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Thursday, September 24, 2009

Restoration of Fort Griffin's Centennial Monument

In May of this year, the Centennial Monument at Fort Griffin was cleaned, restored and reassembled to its original 1936 Centennial configuration (see 1936 image at left). Originally comprised of three bronze bas-reliefs and massive blocks of pink granite from Marble Falls, Texas, the reliefs had been separated from their base by Texas Parks and Wildlife in 1969–70 and attached to a sloped sandstone wall near the entrance of Fort Griffin visitor's center. The granite blocks were dumped in a field below the visitor’s center, where they remained for 40 years.

The granite base of the monument was designed by architects Page & Sutherland and the reliefs were created by French sculptors Raoul Josset and Jose Martin. The bronze panels are rendered in the team’s signature Art Deco style and depict pioneers, buffalo hunters and surveyors who opened West Texas to Anglo-American settlement. Josset and Martin came to Texas as members of the artistic team responsible for creating many of the primary sculptures and building facades of Dallas's Fair Park for the 1936 Texas Centennial Exposition.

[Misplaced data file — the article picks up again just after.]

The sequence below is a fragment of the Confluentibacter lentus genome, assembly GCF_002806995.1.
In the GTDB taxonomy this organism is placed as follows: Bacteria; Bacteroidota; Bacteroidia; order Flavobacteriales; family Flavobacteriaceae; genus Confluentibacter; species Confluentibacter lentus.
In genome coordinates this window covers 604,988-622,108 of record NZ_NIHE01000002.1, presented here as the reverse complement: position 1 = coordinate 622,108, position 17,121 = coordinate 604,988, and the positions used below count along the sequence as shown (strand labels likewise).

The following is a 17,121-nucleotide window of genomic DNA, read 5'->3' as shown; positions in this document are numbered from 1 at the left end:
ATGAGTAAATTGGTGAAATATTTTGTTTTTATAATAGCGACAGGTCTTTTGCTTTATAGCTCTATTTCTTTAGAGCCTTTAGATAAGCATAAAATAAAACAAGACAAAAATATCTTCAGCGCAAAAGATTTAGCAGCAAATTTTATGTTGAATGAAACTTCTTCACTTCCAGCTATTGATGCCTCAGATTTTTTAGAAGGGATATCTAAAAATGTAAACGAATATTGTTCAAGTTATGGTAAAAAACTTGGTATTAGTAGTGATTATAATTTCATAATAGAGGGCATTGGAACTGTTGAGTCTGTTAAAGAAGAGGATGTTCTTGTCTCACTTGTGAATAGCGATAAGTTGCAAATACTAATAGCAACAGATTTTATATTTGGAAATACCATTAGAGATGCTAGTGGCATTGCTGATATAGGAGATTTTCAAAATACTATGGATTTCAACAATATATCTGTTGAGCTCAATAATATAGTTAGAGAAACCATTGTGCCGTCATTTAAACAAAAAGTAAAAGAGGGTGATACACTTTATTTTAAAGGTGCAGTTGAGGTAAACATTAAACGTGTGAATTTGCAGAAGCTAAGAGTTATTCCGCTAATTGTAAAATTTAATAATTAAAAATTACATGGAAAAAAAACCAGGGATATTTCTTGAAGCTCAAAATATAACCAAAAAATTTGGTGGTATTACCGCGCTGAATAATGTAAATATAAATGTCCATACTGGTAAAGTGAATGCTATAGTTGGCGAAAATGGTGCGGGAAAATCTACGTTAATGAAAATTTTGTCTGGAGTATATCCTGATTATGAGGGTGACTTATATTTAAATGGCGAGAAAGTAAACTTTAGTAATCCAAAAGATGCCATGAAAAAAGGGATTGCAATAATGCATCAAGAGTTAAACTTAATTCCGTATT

Originally situated in the middle of the historic parade ground, the monument now graces the western edge of the fort and its grand silhouette greets visitors as they arrive at the site.

Here are a few highlights of the two-week restoration process:


From 1969–2009, the bronze panels were attached to a sandstone wall at Fort Griffin's entrance.


The restoration specialist removed the bronze plaques from the sandstone wall.


The conservator removed areas of loose corrosion from the plaques using bronze brushes and bronze wool.


A coat of butcher’s wax was applied to help unify the appearance of the plaques and to provide temporary protection against the elements; the wax will wear off in approximately six months.


Each granite block was hauled from the field below the visitor's center by an all-terrain forklift.


The restoration specialist cleaned, gently scrubbed and rinsed all granite blocks with a stone cleaning solution.


The forklift helped to set the stones in place.


With restoration and reassembly complete, the monument is finished!

Written by Laura DeNormandie-Bass, Chief Curator for the THC's State Historic Sites

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